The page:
When Is It Time To Replace Your Pipes?
Working with bathroom remodel contractors for a major bathroom project can make your home ready for sale or increase your property value and give you the bathroom experience you’ve always wanted. But while you’re going over the big decisions like whether to upgrade to a toilet bidet or finally get that bathtub with water jets, there is a fundamental question you should also consider, which is whether now is a good time to replace or upgrade your plumbing.
Reliable Doesn’t Mean Indestructible
In many cases, plumbing in a home is one of the better-constructed aspects of a residence, working year in, year out, for decades, or even generations, without ever failing the family that lives there. Part of this is the elegant simplicity of plumbing. Using a combination of gravity and water pressure, water and drainage pipes carry fresh, potable water into faucets, tubs, and toilets and then carry the wastewater to a centralized sewage management system in more urbanized areas or septic tanks for those without. The beauty of this is it requires no moving parts to do so, which is why pipes can potentially last for lifetimes without ever needing a repair.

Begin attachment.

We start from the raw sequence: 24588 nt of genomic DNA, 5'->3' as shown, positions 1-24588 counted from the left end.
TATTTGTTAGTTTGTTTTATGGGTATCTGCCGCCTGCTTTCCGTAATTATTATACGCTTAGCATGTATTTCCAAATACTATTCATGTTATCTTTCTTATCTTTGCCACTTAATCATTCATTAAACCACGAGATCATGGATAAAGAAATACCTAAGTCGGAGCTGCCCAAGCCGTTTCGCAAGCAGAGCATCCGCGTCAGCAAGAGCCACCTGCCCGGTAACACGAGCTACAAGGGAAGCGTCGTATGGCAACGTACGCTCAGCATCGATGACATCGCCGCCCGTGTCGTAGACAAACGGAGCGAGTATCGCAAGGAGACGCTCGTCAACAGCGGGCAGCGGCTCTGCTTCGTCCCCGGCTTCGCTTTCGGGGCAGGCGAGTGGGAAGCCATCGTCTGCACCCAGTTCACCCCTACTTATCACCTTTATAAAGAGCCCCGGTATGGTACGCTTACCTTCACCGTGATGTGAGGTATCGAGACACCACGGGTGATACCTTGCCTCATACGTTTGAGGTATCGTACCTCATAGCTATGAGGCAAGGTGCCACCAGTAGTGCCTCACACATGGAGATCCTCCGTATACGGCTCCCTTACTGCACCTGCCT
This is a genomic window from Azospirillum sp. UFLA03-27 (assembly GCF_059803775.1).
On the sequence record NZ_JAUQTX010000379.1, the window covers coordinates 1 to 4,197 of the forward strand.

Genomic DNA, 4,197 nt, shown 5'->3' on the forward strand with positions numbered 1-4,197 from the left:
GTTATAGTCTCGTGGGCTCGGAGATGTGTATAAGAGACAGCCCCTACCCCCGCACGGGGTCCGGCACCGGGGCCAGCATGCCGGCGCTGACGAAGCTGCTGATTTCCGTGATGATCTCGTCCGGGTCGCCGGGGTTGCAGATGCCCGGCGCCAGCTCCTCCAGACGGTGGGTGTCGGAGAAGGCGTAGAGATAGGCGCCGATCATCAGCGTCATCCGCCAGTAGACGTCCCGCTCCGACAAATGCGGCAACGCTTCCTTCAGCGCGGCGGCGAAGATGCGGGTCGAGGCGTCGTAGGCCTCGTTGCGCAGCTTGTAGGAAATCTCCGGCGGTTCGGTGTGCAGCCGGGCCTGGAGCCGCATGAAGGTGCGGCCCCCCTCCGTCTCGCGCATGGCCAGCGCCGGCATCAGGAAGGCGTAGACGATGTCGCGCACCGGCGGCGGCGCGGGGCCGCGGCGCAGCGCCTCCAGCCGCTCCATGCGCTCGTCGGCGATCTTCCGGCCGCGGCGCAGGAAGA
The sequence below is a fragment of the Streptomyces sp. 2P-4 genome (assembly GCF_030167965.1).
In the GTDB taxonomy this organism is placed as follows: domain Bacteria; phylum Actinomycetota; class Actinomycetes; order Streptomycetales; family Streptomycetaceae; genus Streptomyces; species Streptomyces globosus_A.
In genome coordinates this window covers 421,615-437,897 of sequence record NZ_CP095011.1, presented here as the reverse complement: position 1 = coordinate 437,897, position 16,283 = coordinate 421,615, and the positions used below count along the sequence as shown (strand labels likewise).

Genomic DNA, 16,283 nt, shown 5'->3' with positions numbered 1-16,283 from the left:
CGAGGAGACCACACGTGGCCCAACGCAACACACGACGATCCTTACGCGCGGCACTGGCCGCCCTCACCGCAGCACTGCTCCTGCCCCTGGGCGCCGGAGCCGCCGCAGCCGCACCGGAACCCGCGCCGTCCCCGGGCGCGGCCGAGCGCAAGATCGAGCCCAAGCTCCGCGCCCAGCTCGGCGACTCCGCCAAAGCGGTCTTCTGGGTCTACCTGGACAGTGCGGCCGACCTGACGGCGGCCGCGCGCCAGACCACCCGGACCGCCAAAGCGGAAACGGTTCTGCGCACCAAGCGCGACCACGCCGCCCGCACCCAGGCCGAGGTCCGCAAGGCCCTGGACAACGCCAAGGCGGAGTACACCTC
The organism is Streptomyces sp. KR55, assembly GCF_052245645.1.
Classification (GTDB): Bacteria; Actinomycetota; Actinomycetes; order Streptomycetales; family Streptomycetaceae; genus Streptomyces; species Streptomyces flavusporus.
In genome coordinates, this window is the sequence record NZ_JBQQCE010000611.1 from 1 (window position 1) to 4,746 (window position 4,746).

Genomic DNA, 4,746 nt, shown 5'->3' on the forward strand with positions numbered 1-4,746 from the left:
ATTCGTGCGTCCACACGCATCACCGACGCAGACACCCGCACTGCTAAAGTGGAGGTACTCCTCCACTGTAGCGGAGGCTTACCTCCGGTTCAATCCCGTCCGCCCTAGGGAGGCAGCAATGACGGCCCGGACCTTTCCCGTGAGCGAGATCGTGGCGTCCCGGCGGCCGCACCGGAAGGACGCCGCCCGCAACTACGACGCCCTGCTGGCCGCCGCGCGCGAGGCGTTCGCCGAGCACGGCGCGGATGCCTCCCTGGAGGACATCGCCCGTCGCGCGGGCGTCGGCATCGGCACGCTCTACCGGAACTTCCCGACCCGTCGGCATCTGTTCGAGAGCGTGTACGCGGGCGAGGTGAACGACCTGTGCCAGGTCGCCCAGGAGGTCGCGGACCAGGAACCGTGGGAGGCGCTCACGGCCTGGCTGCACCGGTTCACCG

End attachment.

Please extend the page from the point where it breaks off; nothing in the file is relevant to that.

However, as with anything, even the best-built systems can succumb to time, and there are a few signs that you should be aware of, such as:
This depends entirely on when your home was built and what kind of pipes were installed at the time, especially if the pipes in the house are still the original ones the home was built with. Homes built in the 1980s onward, for example, took advantage of PVC for pipe materials, a choice still used today.
However, homes built in the early days of the 20th century used different materials, such as cast iron, which exhibit different behaviors and resistances compared to PVC. PVC, for example, has an upward limit of 100 years, although it’s recommended that the pipes get evaluated for stress and usage after 50. Cast iron, however, can last up to 80-100 years.
This is an easy sign that a problem must be addressed, although it can have a few different causes. If your faucets only provide discolored water from the hot water faucet, it’s possible the issue is with the water heater tank and not the pipes. However, if all taps and faucets are giving off discolored water, the problem likely lies with the pipes themselves due to corrosion or mineral deposits building up somewhere in the water pipe network.
Low Water Pressure
This could have many causes as well. In some cases, a clogged pipe could be the culprit, but in other situations, a possible issue is that water pipes have degraded enough that there is a leak, or multiple leakages, somewhere along the water pipeline that is weakening the flow and affecting the water pressure. Leaking pipes can also damage the area around them and even introduce mold infestation into a home and should be dealt with seriously.
If you’re looking thinking of getting bathroom remodeling done and are looking for a bathroom remodel contractors to work with, contact us today.